“North Carolina has a sordid history of racial discrimination and voter suppression stretching back to the time of slavery,” wrote Loretta Biggs, a federal judge in North Carolina’s middle district.
Opponents of voter ID have said that voter fraud is incredibly rare. North Carolina officials caught one case of in-person voter impersonation in the 2016 elections, out of 4.8 million votes cast. They contend the real intent of voter ID is to disenfranchise minorities and college students, who are less likely to have driver’s licenses and who tend to support Democrats.
Cumberland County Schools serves the third-largest concentration of military-connected students in the world. The district has dedicated personnel who support the needs of military dependents and their families. District staff remains in close communication and collaboration with Fort Bragg military liaisons to provide additional support to families who are affected by the rapid deployment of soldiers from various units of Fort Bragg, the school system said in a statement.
“We are united behind our Fort Bragg soldiers and families,” said CCS Superintendent Dr. Marvin Connelly, Jr. “Our entire school system is ready to assist our students, staff and families during this challenging time.”
The school system has developed a comprehensive support plan to include expanding the Military Student Transition Consultants school coverage, so they are available to assist more military-connected students, connecting the families of deployed soldiers with resources available to them and providing training and resources for school personnel. Families in need of additional support may contact their school counselor or MSTC for guidance.
A recent Military Times survey reveals that President Trump’s favorability among service members continues to decline. Approval of the president’s performance has been on the decline since the initial poll in 2016. Half of active-duty military personnel contacted held an unfavorable view of Trump. Forty-two percent approved of his conduct in the latest poll, held between Oct. 23 and Dec. 2. Fifty percent of troops said they had an unfavorable view of him. By comparison, just a few weeks after his election in November 2016, 37% had a negative opinion. The poll surveyed 1,630 active-duty Military Times subscribers in partnership with the Institute for Veterans and Military Families at Syracuse University. The numbers likely reflect career-oriented men and women,” said Peter Feaver, a political science professor at Duke University. “These are people for whom the morals and standards of the military mean a lot,” he said.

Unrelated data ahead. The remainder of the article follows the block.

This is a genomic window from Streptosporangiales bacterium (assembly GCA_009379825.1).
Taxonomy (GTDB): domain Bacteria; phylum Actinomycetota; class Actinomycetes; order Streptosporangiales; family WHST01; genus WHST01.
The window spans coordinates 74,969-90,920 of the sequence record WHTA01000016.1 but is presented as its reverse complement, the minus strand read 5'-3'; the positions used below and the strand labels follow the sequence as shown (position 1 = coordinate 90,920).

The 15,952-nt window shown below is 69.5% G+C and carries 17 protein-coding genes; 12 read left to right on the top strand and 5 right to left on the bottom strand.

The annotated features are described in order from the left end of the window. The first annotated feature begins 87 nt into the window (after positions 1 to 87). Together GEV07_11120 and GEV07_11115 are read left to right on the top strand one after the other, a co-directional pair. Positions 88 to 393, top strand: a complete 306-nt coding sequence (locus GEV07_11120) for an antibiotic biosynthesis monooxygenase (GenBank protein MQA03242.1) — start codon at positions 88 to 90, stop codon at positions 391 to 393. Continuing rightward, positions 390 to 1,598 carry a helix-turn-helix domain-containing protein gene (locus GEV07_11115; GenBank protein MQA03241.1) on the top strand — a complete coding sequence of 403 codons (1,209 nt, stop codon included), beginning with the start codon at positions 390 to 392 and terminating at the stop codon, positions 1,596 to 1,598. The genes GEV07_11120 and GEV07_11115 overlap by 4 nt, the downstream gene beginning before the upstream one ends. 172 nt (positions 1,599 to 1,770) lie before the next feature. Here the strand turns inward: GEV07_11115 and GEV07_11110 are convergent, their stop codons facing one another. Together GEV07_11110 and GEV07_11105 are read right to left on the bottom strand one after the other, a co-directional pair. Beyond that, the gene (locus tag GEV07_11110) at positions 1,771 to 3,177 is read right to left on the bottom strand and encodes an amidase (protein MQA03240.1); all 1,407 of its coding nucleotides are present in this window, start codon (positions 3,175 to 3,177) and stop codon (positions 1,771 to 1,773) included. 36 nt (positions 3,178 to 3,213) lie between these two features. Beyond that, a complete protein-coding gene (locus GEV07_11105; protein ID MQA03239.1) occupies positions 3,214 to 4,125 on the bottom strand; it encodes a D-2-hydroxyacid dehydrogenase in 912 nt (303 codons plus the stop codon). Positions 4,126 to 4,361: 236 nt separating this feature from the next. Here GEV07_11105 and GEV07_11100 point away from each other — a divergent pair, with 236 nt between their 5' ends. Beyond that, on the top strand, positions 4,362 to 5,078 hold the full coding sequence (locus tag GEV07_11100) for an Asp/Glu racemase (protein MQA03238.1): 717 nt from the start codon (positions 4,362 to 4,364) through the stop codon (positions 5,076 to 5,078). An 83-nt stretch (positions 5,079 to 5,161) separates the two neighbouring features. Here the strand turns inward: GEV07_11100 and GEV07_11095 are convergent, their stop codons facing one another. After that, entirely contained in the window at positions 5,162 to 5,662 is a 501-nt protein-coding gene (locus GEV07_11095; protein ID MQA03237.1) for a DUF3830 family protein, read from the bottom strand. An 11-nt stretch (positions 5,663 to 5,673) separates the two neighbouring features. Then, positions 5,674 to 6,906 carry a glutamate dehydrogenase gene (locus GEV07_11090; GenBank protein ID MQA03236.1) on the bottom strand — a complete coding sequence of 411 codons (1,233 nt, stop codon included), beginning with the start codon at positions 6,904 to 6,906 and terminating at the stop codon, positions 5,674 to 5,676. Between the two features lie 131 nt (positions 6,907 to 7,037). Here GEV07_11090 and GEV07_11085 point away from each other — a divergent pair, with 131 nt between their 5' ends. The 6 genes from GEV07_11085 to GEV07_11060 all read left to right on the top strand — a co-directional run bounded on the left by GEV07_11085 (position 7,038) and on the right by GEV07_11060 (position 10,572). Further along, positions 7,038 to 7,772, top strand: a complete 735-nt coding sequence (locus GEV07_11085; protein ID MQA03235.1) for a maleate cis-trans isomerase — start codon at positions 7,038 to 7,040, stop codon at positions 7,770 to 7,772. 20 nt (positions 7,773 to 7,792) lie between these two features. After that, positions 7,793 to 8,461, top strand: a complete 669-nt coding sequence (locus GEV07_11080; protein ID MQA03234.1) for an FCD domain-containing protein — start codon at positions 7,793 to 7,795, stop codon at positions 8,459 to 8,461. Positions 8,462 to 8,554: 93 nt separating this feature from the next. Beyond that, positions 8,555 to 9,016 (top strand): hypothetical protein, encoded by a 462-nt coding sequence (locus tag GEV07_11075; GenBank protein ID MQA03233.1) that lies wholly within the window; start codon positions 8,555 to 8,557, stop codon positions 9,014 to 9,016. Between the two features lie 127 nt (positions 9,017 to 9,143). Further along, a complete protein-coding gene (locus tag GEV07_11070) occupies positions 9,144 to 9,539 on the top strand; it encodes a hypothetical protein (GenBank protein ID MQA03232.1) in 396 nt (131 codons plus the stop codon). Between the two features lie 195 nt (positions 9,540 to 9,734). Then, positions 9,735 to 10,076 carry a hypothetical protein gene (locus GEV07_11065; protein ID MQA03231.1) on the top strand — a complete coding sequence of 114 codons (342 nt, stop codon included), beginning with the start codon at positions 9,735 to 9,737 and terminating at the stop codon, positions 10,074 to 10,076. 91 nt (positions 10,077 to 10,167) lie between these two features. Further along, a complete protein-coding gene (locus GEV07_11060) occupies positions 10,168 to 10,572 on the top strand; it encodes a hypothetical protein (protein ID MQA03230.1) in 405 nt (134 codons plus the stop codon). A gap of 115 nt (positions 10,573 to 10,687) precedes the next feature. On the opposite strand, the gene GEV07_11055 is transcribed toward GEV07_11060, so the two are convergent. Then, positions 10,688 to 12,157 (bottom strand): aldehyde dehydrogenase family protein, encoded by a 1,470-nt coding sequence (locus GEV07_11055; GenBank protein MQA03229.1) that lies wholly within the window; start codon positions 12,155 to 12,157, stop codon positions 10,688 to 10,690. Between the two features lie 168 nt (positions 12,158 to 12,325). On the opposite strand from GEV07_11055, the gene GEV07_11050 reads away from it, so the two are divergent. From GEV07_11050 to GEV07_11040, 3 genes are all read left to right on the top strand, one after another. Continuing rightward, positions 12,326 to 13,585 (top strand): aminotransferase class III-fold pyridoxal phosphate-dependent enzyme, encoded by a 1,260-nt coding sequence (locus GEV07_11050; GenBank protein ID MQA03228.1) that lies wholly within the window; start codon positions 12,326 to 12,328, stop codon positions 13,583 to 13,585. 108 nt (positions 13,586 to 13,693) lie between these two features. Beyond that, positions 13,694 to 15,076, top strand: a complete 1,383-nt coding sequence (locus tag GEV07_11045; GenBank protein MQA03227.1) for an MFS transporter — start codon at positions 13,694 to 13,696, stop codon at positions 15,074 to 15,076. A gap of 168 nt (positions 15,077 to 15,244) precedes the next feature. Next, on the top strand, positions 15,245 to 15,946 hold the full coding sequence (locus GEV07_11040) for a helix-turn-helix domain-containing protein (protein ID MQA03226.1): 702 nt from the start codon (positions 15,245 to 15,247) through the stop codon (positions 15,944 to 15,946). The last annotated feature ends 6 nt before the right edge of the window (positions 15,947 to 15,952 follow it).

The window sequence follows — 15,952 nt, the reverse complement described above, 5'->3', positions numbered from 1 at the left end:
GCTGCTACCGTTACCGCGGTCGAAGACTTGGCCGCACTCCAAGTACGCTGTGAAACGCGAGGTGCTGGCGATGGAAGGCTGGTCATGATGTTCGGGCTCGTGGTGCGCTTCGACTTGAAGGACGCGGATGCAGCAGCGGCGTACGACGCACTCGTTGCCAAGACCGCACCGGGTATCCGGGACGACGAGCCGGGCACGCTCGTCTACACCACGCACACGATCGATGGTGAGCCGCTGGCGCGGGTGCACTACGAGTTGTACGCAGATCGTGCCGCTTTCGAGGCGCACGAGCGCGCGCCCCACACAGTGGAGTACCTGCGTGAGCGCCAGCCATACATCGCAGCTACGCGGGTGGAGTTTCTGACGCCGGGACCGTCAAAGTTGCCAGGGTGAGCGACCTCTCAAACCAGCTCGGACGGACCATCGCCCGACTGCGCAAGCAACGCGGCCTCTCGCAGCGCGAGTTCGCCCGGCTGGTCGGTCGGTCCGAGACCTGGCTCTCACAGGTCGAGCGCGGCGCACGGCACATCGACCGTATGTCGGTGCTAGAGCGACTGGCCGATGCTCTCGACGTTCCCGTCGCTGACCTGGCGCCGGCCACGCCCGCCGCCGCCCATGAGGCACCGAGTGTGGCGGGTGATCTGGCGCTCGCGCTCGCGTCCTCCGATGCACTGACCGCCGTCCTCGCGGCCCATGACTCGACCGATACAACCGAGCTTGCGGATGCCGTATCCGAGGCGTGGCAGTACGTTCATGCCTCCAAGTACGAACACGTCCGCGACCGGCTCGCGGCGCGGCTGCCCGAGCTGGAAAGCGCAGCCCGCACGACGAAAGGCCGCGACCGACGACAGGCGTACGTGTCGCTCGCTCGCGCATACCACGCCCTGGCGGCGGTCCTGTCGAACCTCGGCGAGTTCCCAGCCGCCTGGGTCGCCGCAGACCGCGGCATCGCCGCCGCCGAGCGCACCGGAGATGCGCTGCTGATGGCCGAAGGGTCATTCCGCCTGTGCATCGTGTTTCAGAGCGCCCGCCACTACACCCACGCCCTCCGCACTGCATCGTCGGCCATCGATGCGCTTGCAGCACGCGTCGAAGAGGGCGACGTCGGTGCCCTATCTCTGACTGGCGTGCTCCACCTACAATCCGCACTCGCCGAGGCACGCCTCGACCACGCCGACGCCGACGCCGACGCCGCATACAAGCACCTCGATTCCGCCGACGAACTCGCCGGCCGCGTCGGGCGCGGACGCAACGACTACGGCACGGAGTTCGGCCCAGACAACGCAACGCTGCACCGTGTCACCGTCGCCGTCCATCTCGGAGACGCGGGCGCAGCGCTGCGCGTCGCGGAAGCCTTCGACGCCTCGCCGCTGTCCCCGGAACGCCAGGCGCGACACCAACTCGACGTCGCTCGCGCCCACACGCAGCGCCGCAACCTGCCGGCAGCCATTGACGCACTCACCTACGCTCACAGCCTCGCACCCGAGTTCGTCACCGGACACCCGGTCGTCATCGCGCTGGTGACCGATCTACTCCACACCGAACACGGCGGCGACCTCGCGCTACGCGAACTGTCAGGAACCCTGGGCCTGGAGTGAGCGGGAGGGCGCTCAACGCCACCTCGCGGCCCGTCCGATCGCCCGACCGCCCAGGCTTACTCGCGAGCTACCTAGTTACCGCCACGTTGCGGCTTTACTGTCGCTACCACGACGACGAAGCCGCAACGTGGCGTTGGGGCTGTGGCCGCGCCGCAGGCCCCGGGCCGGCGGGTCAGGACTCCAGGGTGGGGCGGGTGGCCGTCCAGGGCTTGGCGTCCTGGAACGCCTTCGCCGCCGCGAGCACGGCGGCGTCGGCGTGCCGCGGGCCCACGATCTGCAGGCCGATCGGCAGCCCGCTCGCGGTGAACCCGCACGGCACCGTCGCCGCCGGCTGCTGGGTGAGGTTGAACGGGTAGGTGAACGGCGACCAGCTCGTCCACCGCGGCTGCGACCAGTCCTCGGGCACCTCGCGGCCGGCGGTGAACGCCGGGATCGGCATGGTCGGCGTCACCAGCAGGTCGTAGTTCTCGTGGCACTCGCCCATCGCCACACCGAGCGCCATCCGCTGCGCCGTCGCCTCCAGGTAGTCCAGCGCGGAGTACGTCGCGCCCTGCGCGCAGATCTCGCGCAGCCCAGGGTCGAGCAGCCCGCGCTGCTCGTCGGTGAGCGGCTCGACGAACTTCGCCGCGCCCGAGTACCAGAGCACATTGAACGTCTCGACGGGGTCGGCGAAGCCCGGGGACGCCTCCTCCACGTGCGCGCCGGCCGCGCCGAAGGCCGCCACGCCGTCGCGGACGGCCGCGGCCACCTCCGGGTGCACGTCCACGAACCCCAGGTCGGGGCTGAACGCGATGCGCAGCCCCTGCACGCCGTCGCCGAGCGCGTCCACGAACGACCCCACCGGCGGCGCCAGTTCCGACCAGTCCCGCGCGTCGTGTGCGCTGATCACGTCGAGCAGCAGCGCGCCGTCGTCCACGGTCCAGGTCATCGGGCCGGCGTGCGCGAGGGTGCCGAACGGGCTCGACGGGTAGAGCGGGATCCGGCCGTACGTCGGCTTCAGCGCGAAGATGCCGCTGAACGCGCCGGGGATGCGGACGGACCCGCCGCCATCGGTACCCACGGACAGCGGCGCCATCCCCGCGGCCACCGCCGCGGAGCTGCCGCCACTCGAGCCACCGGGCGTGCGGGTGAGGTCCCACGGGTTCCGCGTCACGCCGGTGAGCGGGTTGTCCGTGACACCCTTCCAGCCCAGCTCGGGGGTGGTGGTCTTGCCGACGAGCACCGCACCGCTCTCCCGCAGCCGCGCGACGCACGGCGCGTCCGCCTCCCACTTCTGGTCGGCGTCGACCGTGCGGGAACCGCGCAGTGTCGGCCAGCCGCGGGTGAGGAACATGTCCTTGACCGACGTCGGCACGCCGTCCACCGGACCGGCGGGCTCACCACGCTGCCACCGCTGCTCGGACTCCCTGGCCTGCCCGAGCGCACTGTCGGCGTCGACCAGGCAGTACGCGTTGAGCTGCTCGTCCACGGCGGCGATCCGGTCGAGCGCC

The U.S. Census Bureau is recruiting thousands of workers in Cumberland County for temporary jobs in advance of the 2020 census. The Atlanta Regional Census Center reports there are 3,667 employment opportunities in Cumberland County. Forty-one percent of those positions are filled. Interested individuals are urged to apply. The census count is used to determine how much federal funding goes to communities and states and determines how many members in the U.S. House of Representatives each state gets. Job seekers may apply online. The 2020 Census Jobs website allows applicants to apply for a range of positions, including recruiting assistants, office operations supervisors, clerks, census field supervisors and census takers. The positions offer flexible work hours, including daytime, evenings and weekends. The pay rate is $14.00 - $14.50. More information is available at www.2020census.gov or call 1-855-562-2020.
County Manager Amy Cannon was recently recognized by the International City & County Management Association for 30 years of service to local government. The awards are based on the number of years of full-time employment in local government. Cannon has been the county manager since June 2014 and is the first woman to serve in that position. She previously served as the deputy county manager and assistant county manager for financial and administrative services. Cannon was the county’s finance director from 1998 to 2013.
“We are proud of the leadership she has provided as our county manager and congratulate her on this tremendous milestone,” said County Commission Chairman Marshall Faircloth.
Cannon began her career in local government as an internal auditor with the city of Fayetteville. She is a Fayetteville native and earned an accounting degree from the University of North Carolina at Charlotte.